period, there are 360 degrees. If the time resolution is 0.021 milliseconds
then the phase resolution is 360deg * 0.021 msec / 0.333 msec = 33 degrees. 

A resolution of 33 degrees is not sufficient for my needs. This is because
delay is often used to align the wavefronts that are launched by each driver
in the loudspeaker, and the phase angle between one driver and the next
needs to be maintained regardless of any processing latencies to a
resolution of several degrees. In my example I chose 3kHz, however, the
resolution in terms of phase will get worse and worse as frequency
increases. For example at 6kHz the resolution increases to 66 degrees. The
resulting phase angle would depend on the exact latency experienced by each
stream before interleaving, and modifying the number of LADSPA plugins (or
any other pipeline element) could have a very large and negative impact on
the phase angle and resulting audio performance from the loudspeaker. 

Related to this issue, I would like to implement some type of delay for
time-alignment as part of the loudspeaker crossover. I can do this using
e.g. audioecho or by modifying timestamps, however, one-sample resolution
will be insufficient. I need much better resolution.

I would like to know what approaches might overcome this problem. If I
increase the sample rate by N times I could improve the resolution by N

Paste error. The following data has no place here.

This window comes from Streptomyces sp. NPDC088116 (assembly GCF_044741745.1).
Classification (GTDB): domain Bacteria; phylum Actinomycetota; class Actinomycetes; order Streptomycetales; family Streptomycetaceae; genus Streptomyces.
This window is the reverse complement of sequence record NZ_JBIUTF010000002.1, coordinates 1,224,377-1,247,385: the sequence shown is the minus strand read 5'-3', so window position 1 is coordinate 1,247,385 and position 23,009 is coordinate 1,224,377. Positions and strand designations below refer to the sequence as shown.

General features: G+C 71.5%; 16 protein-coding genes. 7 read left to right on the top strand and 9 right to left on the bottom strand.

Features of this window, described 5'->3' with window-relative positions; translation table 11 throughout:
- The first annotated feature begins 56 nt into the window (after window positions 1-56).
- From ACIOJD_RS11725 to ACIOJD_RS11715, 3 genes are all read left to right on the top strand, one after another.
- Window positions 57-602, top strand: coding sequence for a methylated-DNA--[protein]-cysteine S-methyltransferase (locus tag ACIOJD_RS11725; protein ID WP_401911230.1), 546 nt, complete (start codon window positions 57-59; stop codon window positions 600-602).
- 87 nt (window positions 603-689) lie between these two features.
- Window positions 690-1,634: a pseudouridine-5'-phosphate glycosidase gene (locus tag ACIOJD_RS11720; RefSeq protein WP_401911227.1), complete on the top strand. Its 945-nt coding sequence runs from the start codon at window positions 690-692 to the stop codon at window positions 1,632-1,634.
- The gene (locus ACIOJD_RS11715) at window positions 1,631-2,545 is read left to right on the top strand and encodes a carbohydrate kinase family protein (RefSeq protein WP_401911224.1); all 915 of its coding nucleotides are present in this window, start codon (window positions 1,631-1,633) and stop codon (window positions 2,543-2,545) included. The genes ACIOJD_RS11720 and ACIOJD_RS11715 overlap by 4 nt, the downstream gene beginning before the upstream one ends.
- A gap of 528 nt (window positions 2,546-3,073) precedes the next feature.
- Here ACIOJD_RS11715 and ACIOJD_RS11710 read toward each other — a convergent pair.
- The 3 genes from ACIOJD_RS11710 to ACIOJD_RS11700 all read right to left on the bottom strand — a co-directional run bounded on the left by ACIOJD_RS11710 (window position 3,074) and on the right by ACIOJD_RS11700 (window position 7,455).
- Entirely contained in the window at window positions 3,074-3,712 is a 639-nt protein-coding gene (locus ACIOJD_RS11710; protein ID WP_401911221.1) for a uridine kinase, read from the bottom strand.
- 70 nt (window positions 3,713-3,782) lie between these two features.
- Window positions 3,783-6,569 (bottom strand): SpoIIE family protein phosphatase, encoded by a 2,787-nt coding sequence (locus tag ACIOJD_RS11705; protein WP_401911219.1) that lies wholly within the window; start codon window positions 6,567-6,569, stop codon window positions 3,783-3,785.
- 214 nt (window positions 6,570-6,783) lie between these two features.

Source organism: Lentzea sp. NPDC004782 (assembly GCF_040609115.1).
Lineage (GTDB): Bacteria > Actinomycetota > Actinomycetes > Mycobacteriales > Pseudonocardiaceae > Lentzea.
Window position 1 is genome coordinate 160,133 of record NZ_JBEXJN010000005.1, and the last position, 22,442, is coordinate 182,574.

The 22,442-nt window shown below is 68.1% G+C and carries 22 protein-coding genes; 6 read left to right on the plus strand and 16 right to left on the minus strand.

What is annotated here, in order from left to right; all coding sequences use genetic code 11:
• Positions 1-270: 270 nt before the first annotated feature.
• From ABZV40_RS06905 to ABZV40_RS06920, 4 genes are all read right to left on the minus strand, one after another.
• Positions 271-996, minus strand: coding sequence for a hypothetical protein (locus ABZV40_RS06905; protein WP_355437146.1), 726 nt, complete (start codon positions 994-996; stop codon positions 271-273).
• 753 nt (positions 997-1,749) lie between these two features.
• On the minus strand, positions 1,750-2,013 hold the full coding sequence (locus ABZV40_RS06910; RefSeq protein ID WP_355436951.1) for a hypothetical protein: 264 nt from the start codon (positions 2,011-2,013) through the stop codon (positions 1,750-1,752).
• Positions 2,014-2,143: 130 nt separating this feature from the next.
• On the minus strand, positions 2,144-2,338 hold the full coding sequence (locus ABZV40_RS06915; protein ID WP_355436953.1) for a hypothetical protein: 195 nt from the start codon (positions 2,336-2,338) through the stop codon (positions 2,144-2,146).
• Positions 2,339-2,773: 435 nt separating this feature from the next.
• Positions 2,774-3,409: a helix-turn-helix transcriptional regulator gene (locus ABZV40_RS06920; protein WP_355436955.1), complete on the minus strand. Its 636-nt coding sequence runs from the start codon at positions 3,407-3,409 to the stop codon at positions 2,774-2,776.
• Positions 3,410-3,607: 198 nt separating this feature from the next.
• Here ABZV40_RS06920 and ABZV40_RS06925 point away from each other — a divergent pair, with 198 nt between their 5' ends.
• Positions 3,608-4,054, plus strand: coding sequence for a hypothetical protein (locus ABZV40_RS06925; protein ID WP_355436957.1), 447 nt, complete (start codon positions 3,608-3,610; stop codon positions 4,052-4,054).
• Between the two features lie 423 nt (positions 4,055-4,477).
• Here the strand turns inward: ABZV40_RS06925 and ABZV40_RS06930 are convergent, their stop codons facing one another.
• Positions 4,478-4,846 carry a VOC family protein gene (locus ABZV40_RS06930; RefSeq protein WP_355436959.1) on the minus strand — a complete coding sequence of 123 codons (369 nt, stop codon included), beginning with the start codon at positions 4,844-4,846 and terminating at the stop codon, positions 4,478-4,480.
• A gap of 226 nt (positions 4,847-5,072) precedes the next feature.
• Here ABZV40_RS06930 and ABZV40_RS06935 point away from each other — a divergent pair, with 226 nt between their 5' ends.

times, however, I need an improvement by about an order of magnitude (10
times) and such high samples rates are unachievable. Are there any other
techniques that can be used within gstreamer to get a more fine-grained time
resolution for synchronization purposes when interleaving streams? 

The only approach to get better time alignment (that can think of) prior to
interleaving the streams would be to resample each mono stream to the
pipeline sample rate plus a time offset that has a time resolution of ten
microseconds or better. This would work, but would be rather computationally
expensive. Is there a better or more efficient way that already exists
within gstreamer?


That is an interesting project, indeed audiointerleave only supports per-sample alignment. It also have configurable tolerance to clock drift, which by default, is likely multiple samples.


I'm not aware of such a thing as sub-sample interleaving in GStreamer. This discussion reminded me some aspect of Arun's beamforming blog. Which may of may not be of interest here.


Of course adding such precision to audiointerleave would require a very close look at how we perform the initial alignment, as any overclip could be disastrous to your use case. And the an extra per stream offset will need to be maintained. Should this be in nanosecond, and what are the best algorithm for this, I don't know, and I'm not an expert, but I'm sure there is a slightly more efficient way then going through massive upsampling which would on top of adding more CPU, will also increase the memory bandwidth.